Well, I don’t know how many would accept manual labor for work, but we could fix an awful of roads and sewers.

They were priceless.

AI, call centers, and productivity...but over the last decade and a half, many of the things that previously needed to be done by call centers have been enabled to be done by people directly over the Internet. So, one would have expected a strong productivity effect from this source to *already have shown up*.

Every on-line purchase by a consumer displaces work that previously would have had to be done by a telephone-based order entry clerk (or, if you look back far enough, by a paper-mail-based order entry clerk) or by a checkout clerk in a store.

Assumably, that improvement is already embedded in the economic numbers. Clearly Amazon exists because customers show a preference for their web based service.

The example of call centers shows how slippery the tracking of productivity and human progress are. Microsoft has call centers. When they release an easy problem-free upgrade to their operating system they get few calls. When they goof they might get a few million calls asking the same question. Sure, an AI to answer that question a million times might be useful, but it would be a better world if the question were never asked or answered.

Or Apple and a new iPhone, or Comcast and a new cable box.

In other words I am skeptical of a better future in which we all spend more time talking to call centers.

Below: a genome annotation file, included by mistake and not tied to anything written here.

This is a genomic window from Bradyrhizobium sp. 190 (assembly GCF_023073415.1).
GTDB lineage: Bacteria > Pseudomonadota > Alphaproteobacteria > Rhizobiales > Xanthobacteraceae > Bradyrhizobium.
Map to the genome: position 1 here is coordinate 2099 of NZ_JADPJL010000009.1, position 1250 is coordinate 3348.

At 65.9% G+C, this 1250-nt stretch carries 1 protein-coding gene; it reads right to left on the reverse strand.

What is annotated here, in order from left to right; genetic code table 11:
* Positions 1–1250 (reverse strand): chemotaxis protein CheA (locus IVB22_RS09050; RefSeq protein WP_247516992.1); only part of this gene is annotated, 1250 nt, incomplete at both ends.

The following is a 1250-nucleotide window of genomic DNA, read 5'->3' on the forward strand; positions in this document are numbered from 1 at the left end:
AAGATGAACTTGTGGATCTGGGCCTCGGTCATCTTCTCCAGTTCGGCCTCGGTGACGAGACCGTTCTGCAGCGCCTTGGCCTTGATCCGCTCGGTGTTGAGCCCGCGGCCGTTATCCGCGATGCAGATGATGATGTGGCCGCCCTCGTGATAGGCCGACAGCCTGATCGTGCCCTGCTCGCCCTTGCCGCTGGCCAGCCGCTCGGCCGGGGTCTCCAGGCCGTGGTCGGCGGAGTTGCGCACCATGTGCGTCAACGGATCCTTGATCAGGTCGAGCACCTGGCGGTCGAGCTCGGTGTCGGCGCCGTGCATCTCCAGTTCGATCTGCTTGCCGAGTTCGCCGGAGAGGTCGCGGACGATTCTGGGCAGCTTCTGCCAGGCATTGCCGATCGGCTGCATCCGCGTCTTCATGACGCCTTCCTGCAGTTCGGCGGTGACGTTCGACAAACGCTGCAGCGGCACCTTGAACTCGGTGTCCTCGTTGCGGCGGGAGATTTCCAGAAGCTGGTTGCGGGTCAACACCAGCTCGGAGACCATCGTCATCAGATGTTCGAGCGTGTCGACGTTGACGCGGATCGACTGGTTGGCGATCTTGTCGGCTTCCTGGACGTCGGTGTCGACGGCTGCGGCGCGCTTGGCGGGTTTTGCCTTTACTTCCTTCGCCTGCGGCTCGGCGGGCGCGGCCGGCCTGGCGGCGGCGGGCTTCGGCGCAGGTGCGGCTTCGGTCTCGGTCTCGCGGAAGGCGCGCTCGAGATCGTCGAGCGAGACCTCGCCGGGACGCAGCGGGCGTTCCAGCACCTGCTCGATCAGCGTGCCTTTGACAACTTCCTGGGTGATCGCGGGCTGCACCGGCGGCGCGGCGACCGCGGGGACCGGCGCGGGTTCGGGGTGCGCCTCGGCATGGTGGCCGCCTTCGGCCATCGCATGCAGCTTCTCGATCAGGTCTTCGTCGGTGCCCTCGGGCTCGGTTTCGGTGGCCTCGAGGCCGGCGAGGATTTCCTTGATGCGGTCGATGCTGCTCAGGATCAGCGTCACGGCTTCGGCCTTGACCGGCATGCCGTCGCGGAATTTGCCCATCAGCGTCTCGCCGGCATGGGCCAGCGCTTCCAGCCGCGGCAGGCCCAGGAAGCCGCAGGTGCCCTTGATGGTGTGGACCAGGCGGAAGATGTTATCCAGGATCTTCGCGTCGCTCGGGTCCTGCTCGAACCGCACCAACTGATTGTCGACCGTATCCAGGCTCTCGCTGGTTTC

Syverson: "One is that it is not unusual at all to have an extended period — and by extended, I mean measured in decades — of slow productivity growth, even after a major technology has been commercialized and a lot of its potential has been recognized. You saw that with the internal combustion engine, electrification, and early computers. There was about a quarter-century of pretty slow productivity growth before you saw the first acceleration in productivity coming from those technologies."

This is not correct. The rate of diffusion was far faster for "early computers" than the combustible engine and electricity, which began in the 1880s.

I assume Syverson means office computers for "early computers" so 1980 is a decent starting point when Commodore, Apple and Radio Shack began selling a decent number of computers. Solow's joke that "You can see the computer age everywhere but in the productivity statistics" was uttered in 1987 after only seven years. Computers have also been different than the engine or electricity as the power of computers have increased every couple of years or so for the past 40 years, and it didn't take anywhere as long until 2005 to see productivity gains from office computers.

"Syverson: It tells us that the mismeasurement story, while plausible on its face, falls apart when examined."

The strongest-form interpretation of this is that Syverson believes his map is the territory.

A productivity and GDP view of progress is very useful, but it is definitely not the only thing going on. And so I think dismissing mismeasurement is a little like saying forget the world, and let me concentrate on my map.